Why the cultural mandate comes first

Why the cultural mandate comes first March 17, 2017


Genesis 1:26-28 (ESV)

26 Then God said, “Let us make man in our image, after our likeness. And let them have dominion over the fish of the sea and over the birds of the heavens and over the livestock and over all the earth and over every creeping thing that creeps on the earth.”

27 So God created man in his own image,
    in the image of God he created him;
    male and female he created them.

28 And God blessed them. And God said to them, “Be fruitful and multiply and fill the earth and subdue it, and have dominion over the fish of the sea and over the birds of the heavens and over every living thing that moves on the earth.”

In some circles this is known as the cultural mandate.

I’ve always found that designation to be insightful. I’ve not decided whether or not it is intended to be so, or if it is providentially fortuitous in the spirit of Caiaphas (John 11:50). Either way, it does get to the root of things.

The word that is helpful here is culture. It comes into English through Middle French and it means “tilling the land”. The French received it from Latin where it means the same, and more. It is the “and more” that I want to zero in on here. Where the land is our concern, we can easily see how cultivation and culture relate. But generally we don’t make that connection. Instead we think of culture as something to do with the arts, as in the section of the newspaper given over to book and film reviews and such.

But here’s where things get interesting. We’ve still got our hands in the dirt even there, because the word translate man there in verse 26, is the Hebrew adam, which means, “soil” or “dirt”. (Yes, that’s right. Adam is more than a proper noun, it is a definition. Adam was the “earth man”.) So culture was we normally use the word still means “tilling the land”. In this case the land is you and me.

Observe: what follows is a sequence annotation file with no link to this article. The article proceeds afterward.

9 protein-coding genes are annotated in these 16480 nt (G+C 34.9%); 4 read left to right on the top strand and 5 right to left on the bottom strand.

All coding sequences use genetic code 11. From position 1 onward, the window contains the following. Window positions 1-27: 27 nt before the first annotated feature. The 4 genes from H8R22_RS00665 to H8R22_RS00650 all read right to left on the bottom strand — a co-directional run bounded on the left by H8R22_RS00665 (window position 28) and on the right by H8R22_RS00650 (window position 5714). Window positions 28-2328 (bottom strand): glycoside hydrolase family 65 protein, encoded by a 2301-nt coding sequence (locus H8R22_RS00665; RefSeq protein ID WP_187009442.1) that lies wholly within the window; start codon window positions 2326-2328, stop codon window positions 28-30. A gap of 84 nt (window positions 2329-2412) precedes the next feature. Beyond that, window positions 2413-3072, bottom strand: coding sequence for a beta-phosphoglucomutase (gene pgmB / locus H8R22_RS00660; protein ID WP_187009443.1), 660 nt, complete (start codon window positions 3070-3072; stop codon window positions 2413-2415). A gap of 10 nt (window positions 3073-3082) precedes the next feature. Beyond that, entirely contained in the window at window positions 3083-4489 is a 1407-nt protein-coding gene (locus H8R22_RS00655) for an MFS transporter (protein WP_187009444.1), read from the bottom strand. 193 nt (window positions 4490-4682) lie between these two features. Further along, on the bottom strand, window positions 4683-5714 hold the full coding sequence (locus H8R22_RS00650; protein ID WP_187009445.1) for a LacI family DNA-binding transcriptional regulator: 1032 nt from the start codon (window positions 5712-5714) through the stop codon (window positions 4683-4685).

But wait, there’s more!

If you look at the words culture and cultivate closely you’ll see a word we don’t often associate with either, even though it is the root word for both. I’m speaking of cult of course.

Commonly we use cult today to refer to a religious group with unusual beliefs and practices. But really, it has to do with worship generally speaking.

Today we like to carve things up and neatly segregate the sundry tasks of life. (Then we complain that our lives feel meaningless and fragmented.) But people for time out of mind had a much more integrated way of thinking about things. And working the land, educating the young, and even singing a song, were all believed to be forms of service to God. So at the heart of culture, and all the arts (what were later called the servile and the liberal arts) you have worship.

Today we have a hard time making these connections. What came to them so naturally seems forced to us, even a step down from properly spiritual concerns.

I’ve even heard culture juxtaposed to what Christians should properly be occupied with.

Here are a couple of other mandates that some Christians claim are more important than the cultural mandate: the greatest commandment (Mt 22:36-40) and of course, the great commission (Mt. 28:16-20).

The reasoning essentially implies these matters are too urgent and pressing for us to be preoccupied with cultural concerns. Those things will take care of themselves. Instead we ought to focus our resources and time on meeting people’s needs and saving souls.